So the trick with my daughter and with anybody else who has this personality type is not to repress the anger with guilt or other destructive emotions and behaviors, but rather to honor the anger, make use of it sometimes and then release the rest.

So, today we came up with several strategies to help her honor the anger she feels at all the injustice in the world. We decided personal anger parties could be very useful indeed. My daughter thought that sounded like a fantastic idea and to that end, we generated three solid ideas, kind of like games played at bridal and baby showers.

First, I suggested that she create an anger journal and once a week or once a month, she could write out all the things that make her incredibly angry in the world. She could just take the time to write for about an hour or more or less about all the things in the world and in her private life that cause her frustration, annoyance and agitation because they are unjust or imperfect.

Then she could stop writing, tear out all the pages and go have a burning ritual; thereby allowing herself to let go of all the anger for awhile. Then, once it’s all built up again inside of her, she could do it all over again. Also, the burning ritual would make it so no one ever finds her angry writings, which could cause problems later in life if the journal was ever discovered.

The second idea was to get a bin full of Lego or mega blocks and always keep a bunch of small structures built and stored inside this bin. If she had 10 or 20 small structures built up, then during her anger party, she could smash them apart as a means of working out frustration. When I suggested this, I was actually just kidding around, but upon hearing it, she said that it sounded immensely satisfying and she wanted to do that.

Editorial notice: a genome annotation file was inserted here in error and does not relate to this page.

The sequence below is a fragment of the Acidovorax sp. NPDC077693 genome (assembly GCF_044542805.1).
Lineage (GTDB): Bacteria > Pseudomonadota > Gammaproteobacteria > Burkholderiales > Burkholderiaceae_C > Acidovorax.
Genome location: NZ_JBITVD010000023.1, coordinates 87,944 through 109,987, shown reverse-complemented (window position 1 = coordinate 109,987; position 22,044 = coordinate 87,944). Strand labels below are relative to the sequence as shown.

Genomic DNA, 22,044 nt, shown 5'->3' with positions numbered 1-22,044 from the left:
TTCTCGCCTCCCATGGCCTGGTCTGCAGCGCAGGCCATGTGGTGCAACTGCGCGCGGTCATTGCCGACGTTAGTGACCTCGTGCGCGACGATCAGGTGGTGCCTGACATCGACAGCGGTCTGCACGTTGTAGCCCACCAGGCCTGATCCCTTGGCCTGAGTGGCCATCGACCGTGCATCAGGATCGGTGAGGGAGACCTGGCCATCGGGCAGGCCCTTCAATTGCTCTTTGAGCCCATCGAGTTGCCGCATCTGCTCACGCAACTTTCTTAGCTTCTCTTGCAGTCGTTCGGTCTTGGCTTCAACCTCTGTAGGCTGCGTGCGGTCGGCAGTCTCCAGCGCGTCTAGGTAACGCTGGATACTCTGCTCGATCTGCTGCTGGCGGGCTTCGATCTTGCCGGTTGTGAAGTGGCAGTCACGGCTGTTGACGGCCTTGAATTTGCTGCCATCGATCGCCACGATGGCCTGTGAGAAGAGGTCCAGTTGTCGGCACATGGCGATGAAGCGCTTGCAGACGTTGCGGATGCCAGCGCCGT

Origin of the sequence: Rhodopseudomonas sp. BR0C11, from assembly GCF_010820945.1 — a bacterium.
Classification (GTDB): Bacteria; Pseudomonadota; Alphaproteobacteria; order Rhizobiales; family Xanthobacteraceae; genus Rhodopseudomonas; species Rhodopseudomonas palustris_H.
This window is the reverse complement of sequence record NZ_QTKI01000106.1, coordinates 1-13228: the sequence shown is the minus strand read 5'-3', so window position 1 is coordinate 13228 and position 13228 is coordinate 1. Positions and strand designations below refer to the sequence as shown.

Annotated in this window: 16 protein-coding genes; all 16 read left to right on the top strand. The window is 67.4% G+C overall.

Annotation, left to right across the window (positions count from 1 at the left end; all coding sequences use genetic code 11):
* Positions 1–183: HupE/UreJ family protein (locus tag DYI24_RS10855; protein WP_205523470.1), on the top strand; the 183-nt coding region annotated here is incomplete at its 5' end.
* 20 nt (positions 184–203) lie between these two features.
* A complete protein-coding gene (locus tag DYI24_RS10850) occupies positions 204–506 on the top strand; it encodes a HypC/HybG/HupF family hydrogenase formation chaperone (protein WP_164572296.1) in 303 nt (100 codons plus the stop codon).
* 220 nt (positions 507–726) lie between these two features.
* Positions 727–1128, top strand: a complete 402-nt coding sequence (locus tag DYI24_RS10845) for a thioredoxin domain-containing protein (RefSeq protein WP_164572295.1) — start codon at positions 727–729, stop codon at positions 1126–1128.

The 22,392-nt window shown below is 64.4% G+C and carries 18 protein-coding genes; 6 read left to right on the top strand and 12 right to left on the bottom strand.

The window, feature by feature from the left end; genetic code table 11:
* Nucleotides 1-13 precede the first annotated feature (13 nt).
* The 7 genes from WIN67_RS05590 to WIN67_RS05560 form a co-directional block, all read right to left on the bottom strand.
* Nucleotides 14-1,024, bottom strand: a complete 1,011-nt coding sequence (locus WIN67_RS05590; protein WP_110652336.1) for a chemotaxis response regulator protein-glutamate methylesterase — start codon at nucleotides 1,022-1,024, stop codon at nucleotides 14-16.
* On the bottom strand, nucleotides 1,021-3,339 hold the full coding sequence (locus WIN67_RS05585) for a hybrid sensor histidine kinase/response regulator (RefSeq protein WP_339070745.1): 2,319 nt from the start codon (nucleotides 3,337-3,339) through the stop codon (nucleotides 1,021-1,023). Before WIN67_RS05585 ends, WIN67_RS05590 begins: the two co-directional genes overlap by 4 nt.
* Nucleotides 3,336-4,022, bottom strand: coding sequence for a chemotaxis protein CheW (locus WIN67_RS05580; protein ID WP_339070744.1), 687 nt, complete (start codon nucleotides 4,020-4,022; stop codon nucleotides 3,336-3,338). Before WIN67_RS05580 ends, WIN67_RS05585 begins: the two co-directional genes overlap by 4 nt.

In fact, there is a whole industry around the stress management strategy called “destruction therapy” and people actually go to junkyards and pay good money to be allowed to smash up cars and trucks that are destined to be squashed and melted down for recycling. These people get suited up in lots of safety gear, they are given big sledge hammers and then they are let loose on the poor, unsuspecting cars and trucks while loud, angry music plays.

Third, we talked about using self-created theatrical monologues to act out all her anger and frustration. She said she has already done this many times and wants to do it way more.

Of course, there are many more possible activities to do at a personal anger party, but these three are great starters.

Finally, we talked about the importance of having plenty of healthy hormones coursing through her bloodstream to help manage all this passion. Reformers need plenty of Dopamine, Oxytocin and Endorphins rather than the over-used Cortisol and Adrenaline.

When you have the level of passion typical of a reformer, it’s important to have plenty of the feel good, love, trust, and reward hormones on board rather than the hormones that keep you in a constant state of fight, flight or freeze. Just because the world feels unjust, does not mean that my daughter and other reformers are in any physical danger; it’s not like she’s being chased by a grizzly bear every day.

However, her stress response system really doesn’t know the difference between the two scenarios and so all that passion can easily become a very destructive force for illness in her body when she continually overproduces unnecessary stress hormones.

So, if my aim is to help her use her personality type for good, then I must work hard to give her the tools and skills to keep it under control so it doesn’t get the better of her in the long run.

Cheers!

Jill

About The Author

Jill Prince, MBA

Hi, I'm Jill. I'm a Certified Health Coach & Stress Management Consultant as well as a mom of 2 amazing teen girls - Julia & Clara. Through my work, I hope to honor & inspire moms by equipping them with dynamic tools to conquer stress & empower the future.